Although there are many devout Christians and many convinced atheists, there don't seem to be many people who have been both. I find remarkable kinship with the few people I know who have, regardless of the order in which those beliefs were held. Be they Christian or atheist, people who have held both viewpoints tend to hold very informed beliefs, and they tend to be empathetic toward both beliefs. They understand both why someone would cry out to God, and why someone would feel foolish doing so.
That's why I enjoy reading "Godless in Dixie." I am a Christian, but I understand and empathize with the views of former Christians like Neil Carter. I've never met Neil, but he's just as active in dispelling myths about Christians held by atheists as I am at dispelling myths about atheists held by Christians. His latest series What Too Many Atheists Don't Get About Christians is off to a really strong start. Go read it.
Even when I was an atheist, I couldn't help but roll my eyes when other atheists would say that Christians or other believers were stupid, ignorant, shallow, lazy, or fearful of conflicting viewpoints. I know too many brilliant, educated, deep, hardworking, and worldly Christians to accept any such remark. I'm not just talking about Progressives here, I know some seriously dialed-in conservative evangelical fundamentalists.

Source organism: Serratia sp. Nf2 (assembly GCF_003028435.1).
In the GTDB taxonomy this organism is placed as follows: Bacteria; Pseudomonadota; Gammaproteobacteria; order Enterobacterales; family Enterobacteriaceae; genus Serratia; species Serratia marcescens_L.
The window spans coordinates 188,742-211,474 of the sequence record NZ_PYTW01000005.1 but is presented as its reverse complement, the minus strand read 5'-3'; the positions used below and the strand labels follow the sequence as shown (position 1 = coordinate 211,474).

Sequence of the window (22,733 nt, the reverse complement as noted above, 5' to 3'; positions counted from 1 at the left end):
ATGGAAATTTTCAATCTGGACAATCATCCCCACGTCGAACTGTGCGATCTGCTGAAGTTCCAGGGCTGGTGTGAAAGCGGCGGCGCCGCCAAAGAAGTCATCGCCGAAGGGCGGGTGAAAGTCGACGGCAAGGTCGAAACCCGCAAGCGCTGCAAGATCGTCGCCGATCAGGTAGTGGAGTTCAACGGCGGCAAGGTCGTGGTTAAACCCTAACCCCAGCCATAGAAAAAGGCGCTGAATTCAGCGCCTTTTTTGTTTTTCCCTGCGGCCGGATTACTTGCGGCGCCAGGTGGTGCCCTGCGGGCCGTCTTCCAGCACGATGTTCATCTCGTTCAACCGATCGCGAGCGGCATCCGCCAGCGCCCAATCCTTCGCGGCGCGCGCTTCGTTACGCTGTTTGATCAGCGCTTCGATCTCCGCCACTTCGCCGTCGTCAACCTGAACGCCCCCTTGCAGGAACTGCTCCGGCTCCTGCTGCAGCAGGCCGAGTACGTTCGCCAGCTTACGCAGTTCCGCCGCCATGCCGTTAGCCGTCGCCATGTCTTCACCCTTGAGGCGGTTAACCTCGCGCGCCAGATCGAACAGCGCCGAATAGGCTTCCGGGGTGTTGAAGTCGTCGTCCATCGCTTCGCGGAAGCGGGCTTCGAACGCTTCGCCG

Likewise, I know too many secularists who accept secularism dogmatically. It is not an attribute of Christians to accept ideas that are convenient and held via social identity: it's a human attribute. We have more Christians than atheists in America, and that means we have more ignorant Christians than ignorant atheists in this country.
Like Neil, I want to challenge you to get to know informed people who hold different views than you do, but want to have dialog. Those are the most rewarding relationships you can have in life. I feel incredibly blessed to know so many people who don't agree with me on anything at all!